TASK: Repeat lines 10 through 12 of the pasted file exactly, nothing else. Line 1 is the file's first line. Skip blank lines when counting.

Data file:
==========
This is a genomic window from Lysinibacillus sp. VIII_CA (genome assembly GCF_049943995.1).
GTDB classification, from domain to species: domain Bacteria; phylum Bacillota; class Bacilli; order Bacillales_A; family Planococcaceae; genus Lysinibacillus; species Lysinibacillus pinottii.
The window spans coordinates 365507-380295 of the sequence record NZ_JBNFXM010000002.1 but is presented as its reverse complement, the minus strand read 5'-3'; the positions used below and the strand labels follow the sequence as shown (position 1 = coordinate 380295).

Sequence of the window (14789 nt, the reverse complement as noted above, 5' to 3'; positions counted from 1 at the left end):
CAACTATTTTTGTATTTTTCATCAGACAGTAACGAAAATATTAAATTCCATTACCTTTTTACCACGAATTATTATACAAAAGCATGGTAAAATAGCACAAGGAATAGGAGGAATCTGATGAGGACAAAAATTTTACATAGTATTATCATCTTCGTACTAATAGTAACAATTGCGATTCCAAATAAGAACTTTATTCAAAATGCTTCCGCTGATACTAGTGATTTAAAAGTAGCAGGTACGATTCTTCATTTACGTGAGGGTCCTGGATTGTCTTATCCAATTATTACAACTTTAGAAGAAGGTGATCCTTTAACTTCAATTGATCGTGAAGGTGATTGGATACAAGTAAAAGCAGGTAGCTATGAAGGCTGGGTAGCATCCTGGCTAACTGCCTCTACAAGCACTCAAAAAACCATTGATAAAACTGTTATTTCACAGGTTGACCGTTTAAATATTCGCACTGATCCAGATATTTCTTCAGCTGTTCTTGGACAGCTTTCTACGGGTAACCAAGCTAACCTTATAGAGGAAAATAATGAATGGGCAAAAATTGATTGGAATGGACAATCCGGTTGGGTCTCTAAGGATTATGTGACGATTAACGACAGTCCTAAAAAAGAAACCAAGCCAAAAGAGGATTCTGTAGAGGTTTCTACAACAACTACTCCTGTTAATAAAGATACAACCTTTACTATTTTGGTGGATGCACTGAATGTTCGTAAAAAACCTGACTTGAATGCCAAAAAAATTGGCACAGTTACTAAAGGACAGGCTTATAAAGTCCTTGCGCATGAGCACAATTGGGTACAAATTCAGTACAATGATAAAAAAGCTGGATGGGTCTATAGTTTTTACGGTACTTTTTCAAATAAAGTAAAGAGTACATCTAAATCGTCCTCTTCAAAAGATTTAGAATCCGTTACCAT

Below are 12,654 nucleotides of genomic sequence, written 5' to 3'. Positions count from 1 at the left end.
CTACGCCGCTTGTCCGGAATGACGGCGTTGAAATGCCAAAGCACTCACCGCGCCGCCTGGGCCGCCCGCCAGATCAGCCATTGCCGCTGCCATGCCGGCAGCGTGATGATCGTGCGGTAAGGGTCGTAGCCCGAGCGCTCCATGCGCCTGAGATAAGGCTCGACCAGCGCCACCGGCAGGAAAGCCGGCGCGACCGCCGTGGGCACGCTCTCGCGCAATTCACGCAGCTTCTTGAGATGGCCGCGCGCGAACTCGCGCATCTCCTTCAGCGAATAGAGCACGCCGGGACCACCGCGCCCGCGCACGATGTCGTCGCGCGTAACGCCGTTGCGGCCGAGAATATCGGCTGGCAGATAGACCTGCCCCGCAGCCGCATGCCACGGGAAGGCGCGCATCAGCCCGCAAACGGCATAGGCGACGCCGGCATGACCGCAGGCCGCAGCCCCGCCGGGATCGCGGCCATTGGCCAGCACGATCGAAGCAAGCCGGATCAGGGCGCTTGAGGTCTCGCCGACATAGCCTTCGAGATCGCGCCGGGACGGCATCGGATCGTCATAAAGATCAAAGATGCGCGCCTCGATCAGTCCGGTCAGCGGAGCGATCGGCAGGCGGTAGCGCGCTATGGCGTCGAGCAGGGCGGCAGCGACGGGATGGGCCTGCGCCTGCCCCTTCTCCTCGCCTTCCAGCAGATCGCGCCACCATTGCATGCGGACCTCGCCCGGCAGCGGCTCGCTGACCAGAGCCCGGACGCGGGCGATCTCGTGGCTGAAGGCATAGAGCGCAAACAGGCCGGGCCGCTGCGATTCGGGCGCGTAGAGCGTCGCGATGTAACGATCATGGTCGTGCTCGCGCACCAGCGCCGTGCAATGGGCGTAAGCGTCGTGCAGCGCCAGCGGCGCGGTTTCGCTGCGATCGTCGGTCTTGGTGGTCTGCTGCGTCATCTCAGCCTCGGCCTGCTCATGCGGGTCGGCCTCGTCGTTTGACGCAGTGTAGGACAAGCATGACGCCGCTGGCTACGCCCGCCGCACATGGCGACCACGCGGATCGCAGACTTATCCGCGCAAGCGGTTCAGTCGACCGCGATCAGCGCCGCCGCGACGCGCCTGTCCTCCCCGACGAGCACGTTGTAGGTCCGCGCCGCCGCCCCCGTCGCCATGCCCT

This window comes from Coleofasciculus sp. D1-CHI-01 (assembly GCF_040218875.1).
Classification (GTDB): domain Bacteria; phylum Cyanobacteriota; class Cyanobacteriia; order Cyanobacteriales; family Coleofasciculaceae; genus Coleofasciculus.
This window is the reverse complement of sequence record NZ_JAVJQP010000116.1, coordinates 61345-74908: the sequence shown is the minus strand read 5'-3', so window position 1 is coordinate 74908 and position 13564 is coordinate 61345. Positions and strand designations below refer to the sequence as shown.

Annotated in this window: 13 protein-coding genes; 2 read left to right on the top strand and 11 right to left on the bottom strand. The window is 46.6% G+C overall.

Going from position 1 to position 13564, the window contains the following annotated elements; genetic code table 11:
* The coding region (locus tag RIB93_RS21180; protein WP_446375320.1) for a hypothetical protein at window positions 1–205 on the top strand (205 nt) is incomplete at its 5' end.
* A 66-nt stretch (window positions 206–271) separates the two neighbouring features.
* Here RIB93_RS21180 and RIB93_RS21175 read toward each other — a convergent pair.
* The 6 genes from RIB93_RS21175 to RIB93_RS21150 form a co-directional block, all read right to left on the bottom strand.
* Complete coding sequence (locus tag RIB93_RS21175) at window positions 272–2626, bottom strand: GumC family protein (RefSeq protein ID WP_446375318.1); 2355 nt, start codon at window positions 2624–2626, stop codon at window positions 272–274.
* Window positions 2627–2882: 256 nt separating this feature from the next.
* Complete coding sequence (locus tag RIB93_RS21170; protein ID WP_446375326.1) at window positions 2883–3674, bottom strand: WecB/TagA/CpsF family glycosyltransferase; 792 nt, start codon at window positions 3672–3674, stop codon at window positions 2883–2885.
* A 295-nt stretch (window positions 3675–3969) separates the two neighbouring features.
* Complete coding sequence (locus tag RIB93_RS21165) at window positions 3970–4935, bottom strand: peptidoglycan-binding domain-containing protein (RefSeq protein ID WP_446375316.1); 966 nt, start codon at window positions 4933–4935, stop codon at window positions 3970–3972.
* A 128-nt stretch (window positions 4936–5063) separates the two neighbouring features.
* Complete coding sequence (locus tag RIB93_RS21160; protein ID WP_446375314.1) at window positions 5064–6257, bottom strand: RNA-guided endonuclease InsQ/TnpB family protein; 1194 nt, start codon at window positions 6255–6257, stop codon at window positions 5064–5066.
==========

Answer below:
This window is the reverse complement of sequence record NZ_JAVJQP010000116.1, coordinates 61345-74908: the sequence shown is the minus strand read 5'-3', so window position 1 is coordinate 74908 and position 13564 is coordinate 61345. Positions and strand designations below refer to the sequence as shown.

Annotated in this window: 13 protein-coding genes; 2 read left to right on the top strand and 11 right to left on the bottom strand. The window is 46.6% G+C overall.

Going from position 1 to position 13564, the window contains the following annotated elements; genetic code table 11: